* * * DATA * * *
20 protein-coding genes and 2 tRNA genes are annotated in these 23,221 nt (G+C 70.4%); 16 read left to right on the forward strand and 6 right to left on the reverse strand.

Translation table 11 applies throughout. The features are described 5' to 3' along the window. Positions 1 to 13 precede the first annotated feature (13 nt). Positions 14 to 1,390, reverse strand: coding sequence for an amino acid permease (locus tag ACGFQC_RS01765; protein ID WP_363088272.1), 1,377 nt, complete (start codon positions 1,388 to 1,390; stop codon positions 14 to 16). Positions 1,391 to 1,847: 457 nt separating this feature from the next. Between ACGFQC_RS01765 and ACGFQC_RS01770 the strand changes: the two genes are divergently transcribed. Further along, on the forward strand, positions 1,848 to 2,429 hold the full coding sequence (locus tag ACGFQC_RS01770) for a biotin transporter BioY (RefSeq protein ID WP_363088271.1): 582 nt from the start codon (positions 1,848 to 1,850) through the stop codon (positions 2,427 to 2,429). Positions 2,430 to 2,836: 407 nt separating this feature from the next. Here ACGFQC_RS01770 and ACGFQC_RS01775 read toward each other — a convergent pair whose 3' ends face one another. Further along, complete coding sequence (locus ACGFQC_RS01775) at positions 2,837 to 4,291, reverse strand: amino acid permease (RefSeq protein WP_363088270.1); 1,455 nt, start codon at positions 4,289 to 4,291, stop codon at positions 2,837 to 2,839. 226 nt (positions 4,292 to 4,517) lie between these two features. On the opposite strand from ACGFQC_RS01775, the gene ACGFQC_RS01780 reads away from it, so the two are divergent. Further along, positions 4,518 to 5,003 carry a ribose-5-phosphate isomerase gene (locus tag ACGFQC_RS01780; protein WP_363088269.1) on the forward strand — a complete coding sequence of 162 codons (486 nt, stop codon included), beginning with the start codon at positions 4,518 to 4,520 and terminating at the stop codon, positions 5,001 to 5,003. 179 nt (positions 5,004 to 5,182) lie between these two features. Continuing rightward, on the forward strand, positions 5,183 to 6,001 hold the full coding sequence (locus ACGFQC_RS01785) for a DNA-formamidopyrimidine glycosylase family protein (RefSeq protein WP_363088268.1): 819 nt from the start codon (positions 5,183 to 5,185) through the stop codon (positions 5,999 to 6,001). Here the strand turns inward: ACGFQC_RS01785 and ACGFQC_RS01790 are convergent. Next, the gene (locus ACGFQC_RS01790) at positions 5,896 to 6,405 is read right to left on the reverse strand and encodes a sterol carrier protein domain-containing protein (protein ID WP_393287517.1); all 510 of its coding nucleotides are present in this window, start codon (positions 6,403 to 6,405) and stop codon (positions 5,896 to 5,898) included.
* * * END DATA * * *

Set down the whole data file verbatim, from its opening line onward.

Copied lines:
20 protein-coding genes and 2 tRNA genes are annotated in these 23,221 nt (G+C 70.4%); 16 read left to right on the forward strand and 6 right to left on the reverse strand.

Translation table 11 applies throughout. The features are described 5' to 3' along the window. Positions 1 to 13 precede the first annotated feature (13 nt). Positions 14 to 1,390, reverse strand: coding sequence for an amino acid permease (locus tag ACGFQC_RS01765; protein ID WP_363088272.1), 1,377 nt, complete (start codon positions 1,388 to 1,390; stop codon positions 14 to 16). Positions 1,391 to 1,847: 457 nt separating this feature from the next. Between ACGFQC_RS01765 and ACGFQC_RS01770 the strand changes: the two genes are divergently transcribed. Further along, on the forward strand, positions 1,848 to 2,429 hold the full coding sequence (locus tag ACGFQC_RS01770) for a biotin transporter BioY (RefSeq protein ID WP_363088271.1): 582 nt from the start codon (positions 1,848 to 1,850) through the stop codon (positions 2,427 to 2,429). Positions 2,430 to 2,836: 407 nt separating this feature from the next. Here ACGFQC_RS01770 and ACGFQC_RS01775 read toward each other — a convergent pair whose 3' ends face one another. Further along, complete coding sequence (locus ACGFQC_RS01775) at positions 2,837 to 4,291, reverse strand: amino acid permease (RefSeq protein WP_363088270.1); 1,455 nt, start codon at positions 4,289 to 4,291, stop codon at positions 2,837 to 2,839. 226 nt (positions 4,292 to 4,517) lie between these two features. On the opposite strand from ACGFQC_RS01775, the gene ACGFQC_RS01780 reads away from it, so the two are divergent. Further along, positions 4,518 to 5,003 carry a ribose-5-phosphate isomerase gene (locus tag ACGFQC_RS01780; protein WP_363088269.1) on the forward strand — a complete coding sequence of 162 codons (486 nt, stop codon included), beginning with the start codon at positions 4,518 to 4,520 and terminating at the stop codon, positions 5,001 to 5,003. 179 nt (positions 5,004 to 5,182) lie between these two features. Continuing rightward, on the forward strand, positions 5,183 to 6,001 hold the full coding sequence (locus ACGFQC_RS01785) for a DNA-formamidopyrimidine glycosylase family protein (RefSeq protein WP_363088268.1): 819 nt from the start codon (positions 5,183 to 5,185) through the stop codon (positions 5,999 to 6,001). Here the strand turns inward: ACGFQC_RS01785 and ACGFQC_RS01790 are convergent. Next, the gene (locus ACGFQC_RS01790) at positions 5,896 to 6,405 is read right to left on the reverse strand and encodes a sterol carrier protein domain-containing protein (protein ID WP_393287517.1); all 510 of its coding nucleotides are present in this window, start codon (positions 6,403 to 6,405) and stop codon (positions 5,896 to 5,898) included.